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Pedro Gadanho

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MoMA's Pedro Gadanho on "Bringing Architectural Modernity Home"

00:00 - 26 November, 2014
MoMA's Pedro Gadanho on "Bringing Architectural Modernity Home", "The celebrity of architects such as Álvaro Siza and Eduardo Souto de Moura has certainly contributed to Portuguese architecture’s increasing presence in the local press." Image: Portuguese pavilion for Expo 98 – 1998 / Álvaro Siza. Image © Fernando Guerra | FG+SG
"The celebrity of architects such as Álvaro Siza and Eduardo Souto de Moura has certainly contributed to Portuguese architecture’s increasing presence in the local press." Image: Portuguese pavilion for Expo 98 – 1998 / Álvaro Siza. Image © Fernando Guerra | FG+SG

This article by Pedro Gadanho was originally published in Homeland: News From Portugal, the project created for Portugal's national representation at the 2014 Venice Biennale.

Nobody doubts that, in large measures, 20th century modernity has been brought to one’s living room by the media. Sure, toasters and mass-produced carpets have offered a sense of domestic modernity fostered by ever-more accessible technologies. But newspapers, the radio, and TV sets have delivered the sense that one was immersed in the long revolution happening outside. Drawing from popular media, Martha Rosler’s “House Beautiful: Bringing the War Home” series (1967-1972) gave this idea a poignant visual expression. If newspapers carried home modernity’s many conflicts and tensions, life-style magazines completed the picture with alluring visions of how to make yourself and your environment become “modern.”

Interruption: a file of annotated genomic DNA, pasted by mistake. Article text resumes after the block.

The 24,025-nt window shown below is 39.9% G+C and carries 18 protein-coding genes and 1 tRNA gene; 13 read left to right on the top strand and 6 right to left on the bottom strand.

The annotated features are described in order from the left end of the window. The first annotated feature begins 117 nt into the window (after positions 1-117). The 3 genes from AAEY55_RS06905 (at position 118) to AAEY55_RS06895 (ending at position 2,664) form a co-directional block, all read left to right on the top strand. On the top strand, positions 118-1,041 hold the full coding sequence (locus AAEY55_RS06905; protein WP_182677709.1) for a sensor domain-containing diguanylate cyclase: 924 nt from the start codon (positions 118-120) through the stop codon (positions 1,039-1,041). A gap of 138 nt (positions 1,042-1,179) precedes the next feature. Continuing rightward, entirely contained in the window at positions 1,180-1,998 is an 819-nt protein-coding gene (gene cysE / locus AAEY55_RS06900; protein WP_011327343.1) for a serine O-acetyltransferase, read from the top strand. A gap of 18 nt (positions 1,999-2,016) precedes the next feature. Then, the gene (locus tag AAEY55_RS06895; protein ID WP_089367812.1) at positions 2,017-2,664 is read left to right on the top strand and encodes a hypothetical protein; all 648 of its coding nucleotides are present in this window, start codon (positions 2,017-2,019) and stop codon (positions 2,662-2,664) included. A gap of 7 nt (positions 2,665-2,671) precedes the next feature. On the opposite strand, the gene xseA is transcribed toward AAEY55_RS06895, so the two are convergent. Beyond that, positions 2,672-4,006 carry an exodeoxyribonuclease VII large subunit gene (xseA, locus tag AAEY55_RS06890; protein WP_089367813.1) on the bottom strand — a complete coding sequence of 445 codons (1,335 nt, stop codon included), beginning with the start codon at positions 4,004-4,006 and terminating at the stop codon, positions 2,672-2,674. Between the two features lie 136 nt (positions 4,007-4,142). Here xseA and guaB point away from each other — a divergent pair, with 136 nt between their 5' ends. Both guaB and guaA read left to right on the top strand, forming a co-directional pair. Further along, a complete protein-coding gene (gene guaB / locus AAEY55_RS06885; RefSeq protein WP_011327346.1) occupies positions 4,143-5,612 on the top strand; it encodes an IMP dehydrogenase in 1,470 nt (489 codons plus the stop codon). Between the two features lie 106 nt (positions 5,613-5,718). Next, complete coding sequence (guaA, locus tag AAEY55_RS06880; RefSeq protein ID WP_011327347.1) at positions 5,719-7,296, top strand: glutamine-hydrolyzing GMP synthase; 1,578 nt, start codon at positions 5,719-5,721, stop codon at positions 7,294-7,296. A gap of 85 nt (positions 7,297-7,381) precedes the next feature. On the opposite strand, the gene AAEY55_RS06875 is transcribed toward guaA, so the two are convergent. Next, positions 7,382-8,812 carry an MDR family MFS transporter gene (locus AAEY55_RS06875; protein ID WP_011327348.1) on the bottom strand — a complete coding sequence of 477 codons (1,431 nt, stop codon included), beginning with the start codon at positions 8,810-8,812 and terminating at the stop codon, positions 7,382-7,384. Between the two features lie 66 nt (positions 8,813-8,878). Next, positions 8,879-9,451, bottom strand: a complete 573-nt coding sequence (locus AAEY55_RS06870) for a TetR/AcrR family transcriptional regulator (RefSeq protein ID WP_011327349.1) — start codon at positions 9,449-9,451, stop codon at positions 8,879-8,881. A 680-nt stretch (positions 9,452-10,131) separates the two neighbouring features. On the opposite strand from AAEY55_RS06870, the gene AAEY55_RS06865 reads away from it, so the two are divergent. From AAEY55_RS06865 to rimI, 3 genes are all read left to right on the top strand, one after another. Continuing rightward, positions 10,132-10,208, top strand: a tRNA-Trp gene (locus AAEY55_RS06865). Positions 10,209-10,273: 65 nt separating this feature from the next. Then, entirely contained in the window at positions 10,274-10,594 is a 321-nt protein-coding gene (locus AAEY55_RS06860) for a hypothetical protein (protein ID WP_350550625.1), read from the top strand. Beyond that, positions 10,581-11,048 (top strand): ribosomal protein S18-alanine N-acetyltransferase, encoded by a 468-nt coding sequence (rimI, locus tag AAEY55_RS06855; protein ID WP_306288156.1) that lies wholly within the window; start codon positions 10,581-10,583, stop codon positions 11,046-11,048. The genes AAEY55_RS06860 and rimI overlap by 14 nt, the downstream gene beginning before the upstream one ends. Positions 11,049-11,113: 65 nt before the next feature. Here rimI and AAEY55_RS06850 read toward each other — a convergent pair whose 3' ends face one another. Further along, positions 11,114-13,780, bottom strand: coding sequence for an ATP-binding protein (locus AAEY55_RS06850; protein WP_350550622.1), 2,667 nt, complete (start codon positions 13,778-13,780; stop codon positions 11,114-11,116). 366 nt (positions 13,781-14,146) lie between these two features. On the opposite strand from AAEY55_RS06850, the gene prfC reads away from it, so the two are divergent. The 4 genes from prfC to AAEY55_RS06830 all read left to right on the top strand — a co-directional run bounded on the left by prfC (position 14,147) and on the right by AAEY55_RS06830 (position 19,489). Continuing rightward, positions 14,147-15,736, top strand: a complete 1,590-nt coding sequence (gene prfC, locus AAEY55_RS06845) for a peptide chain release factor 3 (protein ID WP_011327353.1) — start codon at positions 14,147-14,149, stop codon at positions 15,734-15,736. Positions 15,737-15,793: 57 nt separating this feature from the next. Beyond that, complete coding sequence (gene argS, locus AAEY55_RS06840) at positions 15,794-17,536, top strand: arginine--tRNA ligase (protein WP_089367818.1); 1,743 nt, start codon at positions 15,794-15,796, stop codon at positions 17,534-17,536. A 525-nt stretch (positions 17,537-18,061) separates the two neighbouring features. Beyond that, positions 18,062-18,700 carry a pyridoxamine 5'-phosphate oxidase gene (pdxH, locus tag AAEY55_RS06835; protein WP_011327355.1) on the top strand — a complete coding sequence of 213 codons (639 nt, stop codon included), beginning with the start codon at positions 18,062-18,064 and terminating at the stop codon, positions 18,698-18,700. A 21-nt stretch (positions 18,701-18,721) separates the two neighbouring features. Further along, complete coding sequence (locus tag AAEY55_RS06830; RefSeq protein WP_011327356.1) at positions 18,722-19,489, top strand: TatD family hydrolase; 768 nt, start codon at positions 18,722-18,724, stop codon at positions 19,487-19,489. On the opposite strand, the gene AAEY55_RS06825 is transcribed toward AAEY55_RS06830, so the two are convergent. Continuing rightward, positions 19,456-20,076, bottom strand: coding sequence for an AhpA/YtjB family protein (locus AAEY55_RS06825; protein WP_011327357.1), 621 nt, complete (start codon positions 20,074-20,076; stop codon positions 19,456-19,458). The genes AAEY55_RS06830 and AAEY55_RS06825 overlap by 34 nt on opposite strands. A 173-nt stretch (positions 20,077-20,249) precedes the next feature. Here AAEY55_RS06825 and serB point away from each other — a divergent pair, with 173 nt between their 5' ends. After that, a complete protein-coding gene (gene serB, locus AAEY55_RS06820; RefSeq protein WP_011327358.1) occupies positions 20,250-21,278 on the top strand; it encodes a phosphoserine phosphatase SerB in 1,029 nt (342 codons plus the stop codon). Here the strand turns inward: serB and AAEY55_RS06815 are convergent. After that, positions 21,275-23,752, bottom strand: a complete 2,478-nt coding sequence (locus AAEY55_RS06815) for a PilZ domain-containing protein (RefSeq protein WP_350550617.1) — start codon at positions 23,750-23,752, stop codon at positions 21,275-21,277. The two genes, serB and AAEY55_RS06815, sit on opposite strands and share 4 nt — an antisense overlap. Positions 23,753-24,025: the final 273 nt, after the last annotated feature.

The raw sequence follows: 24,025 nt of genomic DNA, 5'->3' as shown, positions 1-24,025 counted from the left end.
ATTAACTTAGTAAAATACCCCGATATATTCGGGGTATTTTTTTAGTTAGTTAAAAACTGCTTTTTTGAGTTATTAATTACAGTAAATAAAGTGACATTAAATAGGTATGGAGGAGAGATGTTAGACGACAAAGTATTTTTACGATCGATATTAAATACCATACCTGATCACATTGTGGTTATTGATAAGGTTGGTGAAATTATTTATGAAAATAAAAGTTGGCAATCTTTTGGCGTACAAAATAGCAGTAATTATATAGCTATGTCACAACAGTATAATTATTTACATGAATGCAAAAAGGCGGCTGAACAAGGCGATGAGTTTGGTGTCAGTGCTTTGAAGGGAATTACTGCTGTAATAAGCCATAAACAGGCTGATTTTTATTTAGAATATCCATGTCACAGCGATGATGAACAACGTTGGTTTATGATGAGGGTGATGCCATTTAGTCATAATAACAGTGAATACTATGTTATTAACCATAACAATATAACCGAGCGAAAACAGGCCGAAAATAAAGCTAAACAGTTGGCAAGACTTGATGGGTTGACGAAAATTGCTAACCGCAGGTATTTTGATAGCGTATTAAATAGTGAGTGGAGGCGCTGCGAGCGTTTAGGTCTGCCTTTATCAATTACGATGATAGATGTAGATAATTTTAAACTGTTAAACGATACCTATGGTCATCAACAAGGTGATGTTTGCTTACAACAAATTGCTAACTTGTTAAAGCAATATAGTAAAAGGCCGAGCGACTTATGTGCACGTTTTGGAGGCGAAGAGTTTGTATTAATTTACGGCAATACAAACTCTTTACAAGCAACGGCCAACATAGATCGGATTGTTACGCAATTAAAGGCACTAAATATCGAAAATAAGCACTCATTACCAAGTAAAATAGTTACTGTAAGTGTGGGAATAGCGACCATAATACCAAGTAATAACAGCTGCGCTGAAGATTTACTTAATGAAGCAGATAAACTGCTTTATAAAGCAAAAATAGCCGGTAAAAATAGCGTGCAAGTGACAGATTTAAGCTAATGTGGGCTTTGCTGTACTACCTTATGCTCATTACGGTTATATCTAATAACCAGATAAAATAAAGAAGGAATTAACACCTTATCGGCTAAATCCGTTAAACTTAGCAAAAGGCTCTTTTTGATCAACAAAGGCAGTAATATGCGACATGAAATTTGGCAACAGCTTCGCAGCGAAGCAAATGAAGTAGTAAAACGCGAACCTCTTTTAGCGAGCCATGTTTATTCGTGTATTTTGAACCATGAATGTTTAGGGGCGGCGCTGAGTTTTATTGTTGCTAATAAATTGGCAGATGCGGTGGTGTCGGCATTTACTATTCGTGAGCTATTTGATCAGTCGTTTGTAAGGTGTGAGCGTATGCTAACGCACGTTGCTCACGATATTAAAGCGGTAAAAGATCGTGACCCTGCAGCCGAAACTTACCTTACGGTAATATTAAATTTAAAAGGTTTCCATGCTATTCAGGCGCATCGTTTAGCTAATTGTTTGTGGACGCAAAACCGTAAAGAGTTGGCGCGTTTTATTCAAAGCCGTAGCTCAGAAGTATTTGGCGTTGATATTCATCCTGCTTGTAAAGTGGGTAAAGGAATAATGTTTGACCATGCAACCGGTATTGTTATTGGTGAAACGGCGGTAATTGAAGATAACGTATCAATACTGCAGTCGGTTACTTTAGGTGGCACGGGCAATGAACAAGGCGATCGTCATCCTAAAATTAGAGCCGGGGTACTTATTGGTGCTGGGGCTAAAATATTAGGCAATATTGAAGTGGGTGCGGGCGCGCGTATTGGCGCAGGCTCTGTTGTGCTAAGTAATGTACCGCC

The EU Mies van der Rohe Architecture Award and The Future of European Architecture

01:00 - 19 June, 2014
The EU Mies van der Rohe Architecture Award and The Future of European Architecture, © Pepo Segura – Fundació Mies van der Rohe
© Pepo Segura – Fundació Mies van der Rohe

ArchDaily is pleased to announce our partnership with the European Union Prize for Contemporary Architecture - Mies van der Rohe Award. The following is an essay from Constructing Europe by Pedro Gadanho, member of the 2013 Prize jury.

When one wants to consider the future of any form of activity, one is tempted to extrapolate trends from current conditions. One translates signs from the present onto the shape of things to come. The conditions of a given moment, however, may be too circumstantial, and one should be particularly aware of their transient nature. This is the dilemma one obviously faces when considering ‘the future of European architecture’.

At the time the European Union Prize for Contemporary Architecture - Mies van der Rohe Award commemorates its 25th anniversary, the European project from which this Prize emanates – and to which it owes its symbolic meaning and promoting purpose – is itself at a crossroads.

In between austerity measures, the South and North divide, growing unemployment, a feeling of impoverishment and insecurity, and the apparent unsustainability of the Welfare State model, which had given the region prosperity after World War II, Europe itself seems to be facing a pivotal, if transient moment.